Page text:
To support the strategic corporate account activities, Honeywell IACS created a cross-functional support group that combined competencies in Strategic Businesses, Business Process, Technology Alignment, and global linkages. Honeywell IACS believed the key to a successful strategic corporate accounts program was balancing the need for a common and consistent account management process with a structure that accommodated the unique, value-differentiating needs of each specific customer.

Honeywell created two functions—Business Resources and Technology Alignment—to support the common elements of the account management process.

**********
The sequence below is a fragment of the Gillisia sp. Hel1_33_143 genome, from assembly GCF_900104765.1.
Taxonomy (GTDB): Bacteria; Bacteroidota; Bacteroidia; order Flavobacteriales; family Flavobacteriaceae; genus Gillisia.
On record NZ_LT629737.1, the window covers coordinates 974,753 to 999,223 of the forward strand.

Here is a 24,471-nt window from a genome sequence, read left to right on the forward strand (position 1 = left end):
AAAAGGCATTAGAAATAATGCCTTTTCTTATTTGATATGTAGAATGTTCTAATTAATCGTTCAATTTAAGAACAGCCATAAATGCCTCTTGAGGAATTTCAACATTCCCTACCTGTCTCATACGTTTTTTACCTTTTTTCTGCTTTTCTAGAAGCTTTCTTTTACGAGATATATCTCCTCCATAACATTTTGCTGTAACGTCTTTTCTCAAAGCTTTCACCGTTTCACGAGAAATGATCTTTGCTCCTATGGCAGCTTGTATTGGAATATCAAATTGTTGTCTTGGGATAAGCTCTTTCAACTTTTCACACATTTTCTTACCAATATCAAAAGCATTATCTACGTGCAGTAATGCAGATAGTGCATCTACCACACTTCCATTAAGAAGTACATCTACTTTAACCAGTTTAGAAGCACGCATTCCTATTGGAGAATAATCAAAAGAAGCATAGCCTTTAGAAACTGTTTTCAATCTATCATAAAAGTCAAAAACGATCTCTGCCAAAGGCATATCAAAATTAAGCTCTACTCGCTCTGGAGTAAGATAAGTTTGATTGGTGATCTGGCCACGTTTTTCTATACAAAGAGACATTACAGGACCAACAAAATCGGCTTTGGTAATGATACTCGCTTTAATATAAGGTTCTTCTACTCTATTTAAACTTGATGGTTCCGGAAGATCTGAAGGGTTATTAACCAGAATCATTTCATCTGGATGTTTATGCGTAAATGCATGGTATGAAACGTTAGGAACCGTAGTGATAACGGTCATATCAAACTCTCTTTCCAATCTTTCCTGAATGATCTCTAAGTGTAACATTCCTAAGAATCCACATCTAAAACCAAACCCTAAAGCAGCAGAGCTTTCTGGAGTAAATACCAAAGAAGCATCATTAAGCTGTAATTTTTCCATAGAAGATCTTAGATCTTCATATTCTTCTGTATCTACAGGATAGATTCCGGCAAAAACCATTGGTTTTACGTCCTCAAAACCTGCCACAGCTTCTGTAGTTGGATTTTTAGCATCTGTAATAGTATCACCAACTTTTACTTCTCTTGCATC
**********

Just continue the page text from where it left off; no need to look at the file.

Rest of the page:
The Business Resource team develops and manages the framework and processes to manage IACS's strategic business relationships. This team provides overall support for Strategic Corporate Accounts, including: business planning, identification and application of internal and external best practices, and Strategic Corporate Account organization communication and reporting to the other business units.

Honeywell IACS believed the key to a successful strategic corporate accounts program was balancing the need for a common and consistent account management process with a structure that accommodated the unique, value-differentiating needs of each specific customer.